Энциклопедия Формулы 1:
1950-2017

Rambler's Top100

Канада
Канада

Жак Вильнёв

Villeneuve, Jacques

Жак Вильнёв / Villeneuve, Jacques

(c) 'Who is Who' by Steve Small, 2000

Родился:

09.04.1971

Сен-Жан-сюр-Ришелье, Шабли, Квебек

Сезонов в Ф1:

11

Лет в Ф1:

11

Гран При:

165

Старты:

163*

*не стартовал:

2

Победы:

11

подряд:

2

Подиумы:

23

подряд:

7

Поул-позиции:

13

подряд:

5

Первый ряд:

23

подряд:

8

Быстрые круги:

9

подряд:

3

Лучший финиш:

1

Лучший старт:

1

Дубли:

5

Хет-трики:

2

Лидирование старт/финиш:

1

Большие шлемы:

Круги:

8314

лидирования:

633

Километры:

39999.03

лидирования:

2965.14

Очки:

235

за один сезон:

81

подряд:

7

Ф1: 1996-2006

Жак Вильнёв / Villeneuve, Jacques - 1996-2006

CART: 1994-1995

Год

Команда

Шасси

1996Rothmans Williams RenaultWilliams FW18
Williams FW18
1997Rothmans Williams RenaultWilliams FW19
Williams FW19
1998Winfield Williams MecachromeWilliams FW20
Williams FW20
1999British American RacingBAR 01
BAR 01
2000Lucky Strike British American Racing HondaBAR 002
BAR 002
Lucky Strike Reynard British American Racing HondaBAR 002
BAR 002
2001Lucky Strike Reynard British American Racing HondaBAR 003
BAR 003
2002Lucky Strike BAR HondaBAR 004
BAR 004
2003Lucky Strike BAR HondaBAR 005
BAR 005
2004Mild Seven Renault F1 TeamRenault R24
Renault R24
2005Sauber PetronasSauber C24
Sauber C24
2006BMW Sauber F1 TeamBMW Sauber F1.06
BMW Sauber F1.06

The modern-day racing driver is an incredibly glamorous figure in a sport where image is everything. Yet F1's corporate culture and the hawkish nature of some sections of the media have now perhaps turned these superstars into comparatively bland individuals whose thoughts and opinions are screened and shaped before being made public via non-controversial press releases or media conferences. Whether naturally or by intention, the one man who stands out as the exception to the stereotype on all counts is Jacques Villeneuve. His grunge look, complete with bleached hair, appeals to the younger pop-culture generation and his outspoken views on Formula 1 have caused agitation within the portals of the FIA. Indeed young Master Jacques' maverick streak got him into hot water back in 1997 when he criticised the new technical regulations in his own inimitable style.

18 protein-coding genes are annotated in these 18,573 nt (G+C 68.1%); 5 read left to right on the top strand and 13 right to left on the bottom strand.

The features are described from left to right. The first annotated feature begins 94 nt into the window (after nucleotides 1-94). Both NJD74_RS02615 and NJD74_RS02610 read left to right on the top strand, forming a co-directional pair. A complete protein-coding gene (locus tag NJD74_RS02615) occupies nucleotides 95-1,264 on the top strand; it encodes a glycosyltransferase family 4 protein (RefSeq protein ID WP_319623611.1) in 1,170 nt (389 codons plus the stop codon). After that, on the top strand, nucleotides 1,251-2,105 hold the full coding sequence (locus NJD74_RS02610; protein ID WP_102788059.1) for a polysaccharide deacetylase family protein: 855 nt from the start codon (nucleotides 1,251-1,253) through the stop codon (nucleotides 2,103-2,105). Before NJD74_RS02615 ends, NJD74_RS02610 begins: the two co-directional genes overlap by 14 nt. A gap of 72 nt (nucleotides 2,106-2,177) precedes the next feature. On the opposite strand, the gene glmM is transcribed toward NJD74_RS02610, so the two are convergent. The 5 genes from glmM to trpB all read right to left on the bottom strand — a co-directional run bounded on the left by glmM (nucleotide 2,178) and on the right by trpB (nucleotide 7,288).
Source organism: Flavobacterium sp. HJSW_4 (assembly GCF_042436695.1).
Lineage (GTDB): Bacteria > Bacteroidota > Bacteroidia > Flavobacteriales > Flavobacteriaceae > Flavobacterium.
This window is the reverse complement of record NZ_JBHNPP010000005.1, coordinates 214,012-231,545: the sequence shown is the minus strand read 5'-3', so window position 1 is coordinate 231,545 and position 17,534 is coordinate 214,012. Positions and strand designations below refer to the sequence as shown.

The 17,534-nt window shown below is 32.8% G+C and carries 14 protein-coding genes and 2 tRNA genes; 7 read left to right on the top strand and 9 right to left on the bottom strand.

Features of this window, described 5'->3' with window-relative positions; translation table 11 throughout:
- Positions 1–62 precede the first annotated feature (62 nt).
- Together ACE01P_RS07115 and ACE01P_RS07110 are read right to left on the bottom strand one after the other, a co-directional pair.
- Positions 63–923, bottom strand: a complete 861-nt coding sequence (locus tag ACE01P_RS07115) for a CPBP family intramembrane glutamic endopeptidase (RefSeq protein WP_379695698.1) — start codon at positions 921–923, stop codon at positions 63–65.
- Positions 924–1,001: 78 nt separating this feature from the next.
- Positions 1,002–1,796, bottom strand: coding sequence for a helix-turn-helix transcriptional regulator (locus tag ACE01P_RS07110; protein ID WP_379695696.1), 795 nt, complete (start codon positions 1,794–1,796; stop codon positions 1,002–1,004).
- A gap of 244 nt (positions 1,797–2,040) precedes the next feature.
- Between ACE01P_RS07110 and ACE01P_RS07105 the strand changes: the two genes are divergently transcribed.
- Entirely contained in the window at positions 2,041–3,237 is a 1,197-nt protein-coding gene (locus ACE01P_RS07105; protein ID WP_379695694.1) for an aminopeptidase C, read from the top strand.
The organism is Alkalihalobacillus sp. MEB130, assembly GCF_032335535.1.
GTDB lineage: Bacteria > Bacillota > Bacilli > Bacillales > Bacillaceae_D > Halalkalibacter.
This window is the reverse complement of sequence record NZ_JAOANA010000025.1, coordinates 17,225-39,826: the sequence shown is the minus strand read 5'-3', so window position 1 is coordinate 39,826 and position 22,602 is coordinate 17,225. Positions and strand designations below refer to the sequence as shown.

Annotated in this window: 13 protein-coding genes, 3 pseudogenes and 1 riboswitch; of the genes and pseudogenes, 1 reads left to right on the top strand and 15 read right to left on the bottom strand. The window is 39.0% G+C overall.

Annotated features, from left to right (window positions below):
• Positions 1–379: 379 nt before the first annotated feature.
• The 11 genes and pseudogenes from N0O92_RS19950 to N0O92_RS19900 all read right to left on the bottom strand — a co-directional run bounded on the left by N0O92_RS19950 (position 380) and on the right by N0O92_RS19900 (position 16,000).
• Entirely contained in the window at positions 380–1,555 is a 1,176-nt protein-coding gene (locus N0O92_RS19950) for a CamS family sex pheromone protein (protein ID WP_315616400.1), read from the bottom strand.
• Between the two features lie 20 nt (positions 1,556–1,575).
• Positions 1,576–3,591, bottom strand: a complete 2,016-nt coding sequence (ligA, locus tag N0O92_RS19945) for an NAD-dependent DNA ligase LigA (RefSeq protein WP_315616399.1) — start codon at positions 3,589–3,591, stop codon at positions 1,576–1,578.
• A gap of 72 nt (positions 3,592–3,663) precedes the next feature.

Being the son of such a legendary father naturally helped Jacques to get his fledgling career off the ground, but after a none-too-impressive three seasons spent in Italian Formula 3 between 1989 and 1991 it seemed that his 'name' was greater than his talent. However, he was soon to prove the doubters wrong when a move to Japan to race in Formula 3 saw him score three victories and take second place in the series. Luck can play a huge part in the shaping of any driver's career and in Villeneuve's case it came in the form of an invitation to compete in the 1992 Player's Trois Rivieres race in Quebec. Then an unknown quantity, Jacques took a fine third place and his new mentor Craig Pollock set in motion a deal for him to race in Formula Atlantic full-time in 1993.